Start Up Venture: Franchise Business Model

Start Up Venture: Franchise Business Model

A venture capital group was funding a retail venture to open in the Washington DC area. The founders were knowledgeable in their field but did not have expertise in setting up a business framework. The goal was to develop a business model that could be franchised on a national level. They wanted to build their business strategically and “act like” a big business from the start.


The approach was to perform a comprehensive study of the opportunities the company had in their marketplace and develop a Vision that would capitalize on those opportunities. A “niche” market was defined and from there the future state of a nationally franchised retail operation was developed.


Since this was a new venture, a business operations model was developed from the ground up. Each discipline of the company including leadership, management, marketing, finance, operations, sales, talent, and facilities were studied in light of the national vision, the mission, and the

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brand. Systems were developed for each required function of the business. The unique areas that differentiated them including their buying process, their products, their customer service, and their store environment were documented and highlighted throughout the process. The organizational structure was reviewed – the need to protect their “buying process” identified the requirement for a full time buying consultant in New York City to provide constant product and trend information, leadership and consistency across purchasing as new stores were added. In addition a comprehensive corporate management and operations manual was developed as well as training programs to assimilate new staff quickly and efficiently into the culture of the business. The “customer experience” was defined and a facilities standard was set for developing the flagship store.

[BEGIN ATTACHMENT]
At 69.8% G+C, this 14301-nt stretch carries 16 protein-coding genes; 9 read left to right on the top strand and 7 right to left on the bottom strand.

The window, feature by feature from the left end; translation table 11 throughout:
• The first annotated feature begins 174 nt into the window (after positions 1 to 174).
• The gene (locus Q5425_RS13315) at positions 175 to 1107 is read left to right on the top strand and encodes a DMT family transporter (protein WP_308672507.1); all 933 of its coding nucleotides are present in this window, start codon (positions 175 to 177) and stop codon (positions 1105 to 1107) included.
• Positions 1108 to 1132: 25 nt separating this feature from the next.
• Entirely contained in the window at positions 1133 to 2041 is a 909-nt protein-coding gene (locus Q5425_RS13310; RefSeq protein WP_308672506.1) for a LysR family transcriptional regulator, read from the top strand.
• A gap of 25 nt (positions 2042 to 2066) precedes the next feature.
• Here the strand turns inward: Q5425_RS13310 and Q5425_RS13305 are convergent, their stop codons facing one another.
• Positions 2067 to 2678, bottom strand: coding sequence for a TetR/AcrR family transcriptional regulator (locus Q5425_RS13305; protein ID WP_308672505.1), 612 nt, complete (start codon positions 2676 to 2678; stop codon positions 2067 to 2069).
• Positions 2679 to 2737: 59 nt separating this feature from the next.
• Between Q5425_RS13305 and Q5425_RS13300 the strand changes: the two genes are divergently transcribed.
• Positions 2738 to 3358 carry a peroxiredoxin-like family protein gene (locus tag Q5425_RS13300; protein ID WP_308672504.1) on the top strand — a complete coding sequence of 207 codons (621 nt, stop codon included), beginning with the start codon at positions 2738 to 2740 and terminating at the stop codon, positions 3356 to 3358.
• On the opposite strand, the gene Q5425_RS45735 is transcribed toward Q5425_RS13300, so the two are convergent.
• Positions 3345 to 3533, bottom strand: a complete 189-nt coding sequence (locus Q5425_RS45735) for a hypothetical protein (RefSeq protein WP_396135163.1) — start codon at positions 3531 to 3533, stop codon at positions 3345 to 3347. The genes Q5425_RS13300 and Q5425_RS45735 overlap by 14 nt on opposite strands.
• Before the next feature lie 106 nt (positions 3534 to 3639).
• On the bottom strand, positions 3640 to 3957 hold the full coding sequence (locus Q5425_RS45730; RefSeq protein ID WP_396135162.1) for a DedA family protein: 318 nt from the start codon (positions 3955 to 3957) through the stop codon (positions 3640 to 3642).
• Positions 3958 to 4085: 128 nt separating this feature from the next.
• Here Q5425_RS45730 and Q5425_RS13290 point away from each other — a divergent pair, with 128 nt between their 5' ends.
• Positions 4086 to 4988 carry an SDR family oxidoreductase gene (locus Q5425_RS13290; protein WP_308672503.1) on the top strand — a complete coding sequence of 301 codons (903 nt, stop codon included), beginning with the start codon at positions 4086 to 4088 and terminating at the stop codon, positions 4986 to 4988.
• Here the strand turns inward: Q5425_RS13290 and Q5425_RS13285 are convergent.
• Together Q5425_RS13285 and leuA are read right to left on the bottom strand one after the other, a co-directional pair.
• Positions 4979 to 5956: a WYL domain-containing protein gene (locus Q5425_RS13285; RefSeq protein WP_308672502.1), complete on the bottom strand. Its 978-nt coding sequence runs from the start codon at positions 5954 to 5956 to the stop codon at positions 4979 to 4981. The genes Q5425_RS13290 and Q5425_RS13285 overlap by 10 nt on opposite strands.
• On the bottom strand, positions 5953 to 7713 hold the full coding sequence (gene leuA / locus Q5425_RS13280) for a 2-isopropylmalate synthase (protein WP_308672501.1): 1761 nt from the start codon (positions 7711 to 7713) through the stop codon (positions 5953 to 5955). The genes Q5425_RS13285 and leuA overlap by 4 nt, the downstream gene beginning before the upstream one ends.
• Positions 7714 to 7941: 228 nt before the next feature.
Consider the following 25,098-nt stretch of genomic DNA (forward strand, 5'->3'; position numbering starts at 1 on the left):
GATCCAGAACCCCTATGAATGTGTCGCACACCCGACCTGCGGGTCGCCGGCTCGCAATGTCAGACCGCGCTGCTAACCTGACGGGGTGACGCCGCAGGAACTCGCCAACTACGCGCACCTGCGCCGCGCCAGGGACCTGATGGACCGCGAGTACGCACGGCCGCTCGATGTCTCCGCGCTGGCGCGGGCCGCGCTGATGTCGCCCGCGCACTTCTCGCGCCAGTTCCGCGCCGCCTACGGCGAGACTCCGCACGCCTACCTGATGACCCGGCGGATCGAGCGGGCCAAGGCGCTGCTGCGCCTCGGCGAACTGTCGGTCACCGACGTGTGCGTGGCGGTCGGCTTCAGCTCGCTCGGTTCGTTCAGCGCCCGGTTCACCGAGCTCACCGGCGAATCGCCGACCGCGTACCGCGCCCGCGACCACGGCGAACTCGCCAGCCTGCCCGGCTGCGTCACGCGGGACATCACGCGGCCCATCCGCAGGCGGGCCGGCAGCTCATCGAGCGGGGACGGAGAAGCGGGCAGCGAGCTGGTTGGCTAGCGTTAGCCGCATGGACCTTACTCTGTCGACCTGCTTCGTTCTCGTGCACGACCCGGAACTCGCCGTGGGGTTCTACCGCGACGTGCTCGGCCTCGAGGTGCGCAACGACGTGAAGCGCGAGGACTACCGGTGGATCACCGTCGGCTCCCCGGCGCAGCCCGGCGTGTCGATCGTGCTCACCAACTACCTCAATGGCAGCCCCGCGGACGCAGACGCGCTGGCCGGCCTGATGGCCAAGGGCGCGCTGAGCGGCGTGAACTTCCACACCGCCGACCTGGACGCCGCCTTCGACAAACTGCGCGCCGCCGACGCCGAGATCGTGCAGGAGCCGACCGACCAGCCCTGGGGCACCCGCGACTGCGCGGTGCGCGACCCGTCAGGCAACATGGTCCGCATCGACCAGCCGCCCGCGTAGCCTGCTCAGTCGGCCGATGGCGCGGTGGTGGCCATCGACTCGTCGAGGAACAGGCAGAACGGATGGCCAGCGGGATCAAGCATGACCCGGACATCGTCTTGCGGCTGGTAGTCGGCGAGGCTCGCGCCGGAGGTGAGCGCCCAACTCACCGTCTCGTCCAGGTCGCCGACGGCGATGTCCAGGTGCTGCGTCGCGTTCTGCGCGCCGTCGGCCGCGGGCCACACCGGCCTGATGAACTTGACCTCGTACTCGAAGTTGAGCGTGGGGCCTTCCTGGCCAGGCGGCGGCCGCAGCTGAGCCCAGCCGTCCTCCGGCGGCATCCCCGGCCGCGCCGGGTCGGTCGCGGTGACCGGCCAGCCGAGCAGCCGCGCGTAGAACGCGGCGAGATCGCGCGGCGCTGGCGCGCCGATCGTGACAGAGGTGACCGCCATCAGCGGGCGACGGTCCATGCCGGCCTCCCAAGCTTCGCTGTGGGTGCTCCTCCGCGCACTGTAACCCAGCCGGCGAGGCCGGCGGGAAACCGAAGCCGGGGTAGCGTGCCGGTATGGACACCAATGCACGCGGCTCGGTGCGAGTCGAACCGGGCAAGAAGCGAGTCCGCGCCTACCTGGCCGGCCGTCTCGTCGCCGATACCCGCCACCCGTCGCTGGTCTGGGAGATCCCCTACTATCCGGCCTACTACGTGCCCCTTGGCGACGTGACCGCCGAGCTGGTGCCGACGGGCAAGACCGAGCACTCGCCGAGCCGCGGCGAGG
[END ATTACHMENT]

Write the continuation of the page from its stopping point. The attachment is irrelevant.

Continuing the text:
A VSE Leadership Dashboard was developed to manage the implementation of strategy and development of the business. Each area of the business had a detailed action plan with specific due dates and deliverables, which were monitored by

a joint team to insure issues were addressed and resolved, deadlines were met, and systems and processes were put in place as scheduled. The flagship store opened on time with full inventory 5 months from the date the project began.


The store was burglarized in its first week of business. The entire inventory was taken. Because of the buying processes set in place, new inventory was available to re-stock the store for its grand opening event scheduled 3 weeks after the opening. In addition, due to financial systems and processes in place – the company was able to identify specifically lost sales based on projections and business insurance compensated the store for lost sales for the full quarter of that year. They were able to begin the second quarter as if nothing had happened. Note: the facility did have a burglar alarm that was set – but it did not deter the robbers.

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